- Wrong setting of solar control devices. The auto control for your solar pool heater must be set on auto. Quite often, owners do not understand why it isn’t coming on at the first hint of sunlight and turn it on in the manual mode. The simple fact is, the auto control is “smarter” than you are. It will only send water to the collectors if there is potential for heat. (A common scenario: The pool is quite warm from the previous day’s heat, but today is a cooler, breezier day. Yes the sun is out, but if you force the system on in manual setting, you are cooling your pool. And if you leave the system on manual and it runs during really cold weather, or at night, you are achieving the opposite of what you want.) The other common mistake is to reverse the actuator toggle. If that happens the system will be doing the opposite of what it thinks it is doing. On hot days it will send no water to the collectors, and on cold days it will. This is great if you live in Las Vegas or the desert and your pool is too hot, but not good in Northern California. Make a note of the correct toggle position at start up and forget you ever saw it. Leave it alone!
Air Bubbles Back to the Pool
Most systems have large amounts of air returning to the pool whenever the system turns on, visualized as bubbles. This is normal. Even if the pump has been running continuously, if the solar valve has moved to the off position, some water may have drained from the panels back to the pool, and when it turns back on, more air comes back to the pool. If the bubbling is constant, there may be a problem. Usually it is a result of low flow. The pump is not forcing water to the roof fast enough and gravity is pulling it down faster. This produces a little vacuum at the top of the system and air is sucked in at the vacuum relief valve or elsewhere. It is possible to replace or relocate the vacuum relief valve, or to restrict the return line back to the pool. In most cases, however, that just hides the real problem, which is flow, and the system is probably not operating at peak efficiency. The other source of air bubbles is a suction leak at the pump or supply plumbing. Usually, this will cause air to come back to the pool with or without the solar running, so the solar can be eliminated as the source.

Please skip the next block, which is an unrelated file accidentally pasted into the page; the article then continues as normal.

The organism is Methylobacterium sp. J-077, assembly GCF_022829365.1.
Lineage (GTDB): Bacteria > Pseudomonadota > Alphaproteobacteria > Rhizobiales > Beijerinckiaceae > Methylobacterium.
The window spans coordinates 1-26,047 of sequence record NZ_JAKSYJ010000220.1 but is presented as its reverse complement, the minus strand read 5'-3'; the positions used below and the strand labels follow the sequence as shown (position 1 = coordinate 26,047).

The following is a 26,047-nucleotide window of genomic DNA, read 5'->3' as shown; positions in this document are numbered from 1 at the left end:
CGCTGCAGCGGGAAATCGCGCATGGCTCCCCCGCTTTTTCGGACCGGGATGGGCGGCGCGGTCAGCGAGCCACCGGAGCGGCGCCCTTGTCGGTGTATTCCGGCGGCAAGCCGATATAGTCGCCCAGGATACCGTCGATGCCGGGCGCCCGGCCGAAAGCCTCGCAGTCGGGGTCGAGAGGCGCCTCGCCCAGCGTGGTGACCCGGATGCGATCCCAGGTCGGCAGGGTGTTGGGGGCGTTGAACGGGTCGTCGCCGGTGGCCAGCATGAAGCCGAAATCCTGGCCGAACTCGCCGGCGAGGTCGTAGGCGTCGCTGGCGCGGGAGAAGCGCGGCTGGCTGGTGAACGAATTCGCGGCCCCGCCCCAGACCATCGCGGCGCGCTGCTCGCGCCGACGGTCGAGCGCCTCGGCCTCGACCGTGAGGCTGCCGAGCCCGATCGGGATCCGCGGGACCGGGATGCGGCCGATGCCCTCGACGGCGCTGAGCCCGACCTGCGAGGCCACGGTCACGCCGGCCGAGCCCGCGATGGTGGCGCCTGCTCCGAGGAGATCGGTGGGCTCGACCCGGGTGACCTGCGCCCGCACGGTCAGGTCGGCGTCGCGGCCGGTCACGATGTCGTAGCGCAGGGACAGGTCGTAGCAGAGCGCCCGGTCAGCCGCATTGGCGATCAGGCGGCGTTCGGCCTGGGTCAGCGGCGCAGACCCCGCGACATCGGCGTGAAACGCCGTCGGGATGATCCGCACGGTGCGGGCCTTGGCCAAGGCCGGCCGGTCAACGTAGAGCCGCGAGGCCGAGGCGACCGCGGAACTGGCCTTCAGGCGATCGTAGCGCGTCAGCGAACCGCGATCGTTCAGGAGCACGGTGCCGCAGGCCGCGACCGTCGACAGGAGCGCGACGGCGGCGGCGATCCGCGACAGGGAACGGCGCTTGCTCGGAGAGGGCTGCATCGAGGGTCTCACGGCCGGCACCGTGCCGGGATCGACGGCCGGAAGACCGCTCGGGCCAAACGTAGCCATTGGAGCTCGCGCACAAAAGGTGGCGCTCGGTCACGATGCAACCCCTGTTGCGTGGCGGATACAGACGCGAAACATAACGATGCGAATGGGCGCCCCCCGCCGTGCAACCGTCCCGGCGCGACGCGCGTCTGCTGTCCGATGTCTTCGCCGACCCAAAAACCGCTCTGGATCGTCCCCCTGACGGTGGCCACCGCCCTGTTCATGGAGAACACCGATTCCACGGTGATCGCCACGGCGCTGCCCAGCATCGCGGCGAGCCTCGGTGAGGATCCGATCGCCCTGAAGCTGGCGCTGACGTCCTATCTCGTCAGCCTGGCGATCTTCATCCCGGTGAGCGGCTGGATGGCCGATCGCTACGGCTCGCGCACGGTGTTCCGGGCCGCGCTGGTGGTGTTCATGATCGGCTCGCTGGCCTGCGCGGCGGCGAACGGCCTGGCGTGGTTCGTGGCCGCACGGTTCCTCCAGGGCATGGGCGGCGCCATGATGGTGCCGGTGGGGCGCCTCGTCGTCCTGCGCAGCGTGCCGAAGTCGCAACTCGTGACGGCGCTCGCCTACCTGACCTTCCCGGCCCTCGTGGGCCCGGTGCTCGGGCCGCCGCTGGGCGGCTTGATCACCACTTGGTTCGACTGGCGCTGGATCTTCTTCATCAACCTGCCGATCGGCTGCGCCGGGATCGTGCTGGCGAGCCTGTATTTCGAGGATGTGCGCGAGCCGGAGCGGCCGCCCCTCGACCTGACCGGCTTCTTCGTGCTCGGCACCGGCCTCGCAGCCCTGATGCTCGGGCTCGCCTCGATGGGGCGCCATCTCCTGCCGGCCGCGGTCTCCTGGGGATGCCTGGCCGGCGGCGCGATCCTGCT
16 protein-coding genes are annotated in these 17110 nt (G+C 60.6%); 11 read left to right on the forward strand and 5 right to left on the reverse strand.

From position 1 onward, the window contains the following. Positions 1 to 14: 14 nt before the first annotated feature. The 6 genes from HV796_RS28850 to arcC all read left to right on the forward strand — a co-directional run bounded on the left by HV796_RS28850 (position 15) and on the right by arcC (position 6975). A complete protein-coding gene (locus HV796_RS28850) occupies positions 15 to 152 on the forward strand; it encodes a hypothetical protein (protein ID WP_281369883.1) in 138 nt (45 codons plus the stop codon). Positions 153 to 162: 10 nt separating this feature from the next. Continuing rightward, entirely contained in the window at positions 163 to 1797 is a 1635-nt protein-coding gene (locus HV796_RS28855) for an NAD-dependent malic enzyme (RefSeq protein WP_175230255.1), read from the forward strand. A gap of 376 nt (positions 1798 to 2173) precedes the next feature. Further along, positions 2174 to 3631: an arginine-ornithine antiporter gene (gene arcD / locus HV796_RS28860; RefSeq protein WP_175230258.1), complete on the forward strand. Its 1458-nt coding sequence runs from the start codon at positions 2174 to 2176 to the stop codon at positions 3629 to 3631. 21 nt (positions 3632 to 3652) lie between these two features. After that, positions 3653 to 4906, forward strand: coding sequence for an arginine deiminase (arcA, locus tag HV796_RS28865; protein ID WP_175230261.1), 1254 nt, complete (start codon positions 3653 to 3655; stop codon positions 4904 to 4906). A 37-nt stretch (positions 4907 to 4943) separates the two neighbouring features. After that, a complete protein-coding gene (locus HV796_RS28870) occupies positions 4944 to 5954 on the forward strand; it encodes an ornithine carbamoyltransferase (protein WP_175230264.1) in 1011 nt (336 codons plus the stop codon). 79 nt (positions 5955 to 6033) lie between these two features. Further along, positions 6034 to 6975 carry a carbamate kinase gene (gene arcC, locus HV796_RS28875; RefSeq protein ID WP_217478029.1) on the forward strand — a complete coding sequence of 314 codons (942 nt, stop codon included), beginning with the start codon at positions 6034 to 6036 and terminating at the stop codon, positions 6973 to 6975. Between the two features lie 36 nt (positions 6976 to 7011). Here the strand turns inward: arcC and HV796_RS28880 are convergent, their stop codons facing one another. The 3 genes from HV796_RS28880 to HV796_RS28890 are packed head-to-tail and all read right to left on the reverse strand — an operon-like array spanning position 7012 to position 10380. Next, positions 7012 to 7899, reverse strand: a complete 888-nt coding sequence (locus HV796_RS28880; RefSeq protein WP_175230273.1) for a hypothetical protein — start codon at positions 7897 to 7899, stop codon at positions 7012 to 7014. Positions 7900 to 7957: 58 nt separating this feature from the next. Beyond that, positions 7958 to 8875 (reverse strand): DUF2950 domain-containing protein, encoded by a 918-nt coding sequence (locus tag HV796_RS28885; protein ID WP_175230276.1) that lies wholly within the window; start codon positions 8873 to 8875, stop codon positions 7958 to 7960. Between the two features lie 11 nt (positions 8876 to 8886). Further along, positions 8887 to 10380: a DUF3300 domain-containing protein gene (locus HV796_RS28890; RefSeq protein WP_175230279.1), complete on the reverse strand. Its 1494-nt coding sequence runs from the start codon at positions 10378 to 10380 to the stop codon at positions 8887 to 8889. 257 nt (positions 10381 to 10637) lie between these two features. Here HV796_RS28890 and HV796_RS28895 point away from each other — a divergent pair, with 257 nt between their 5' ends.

The system will make some noise when it turns on as the air is returned to the pool. If the solar lines are against the wall of the house, you may hear it. After the system is purged of air, the pipes should not make any noise. When the system turns off, some water drains back to the pool. This also can be a little noisy and may last a little longer. Sometimes the solar valve may not turn to the off position until later in the evening and that causes draining noises later than usual, even though the pump has been off for some time. Also, the vacuum relief valve may make some noise as it allows air in as the system drains. Loud banging or thumping noises are not normal and need to be investigated. If system noise is bothering you, especially at night, give us a call and we should be able to help.
The auto control will indicate that a sensor is out. If this indicator is lit, contact us for service.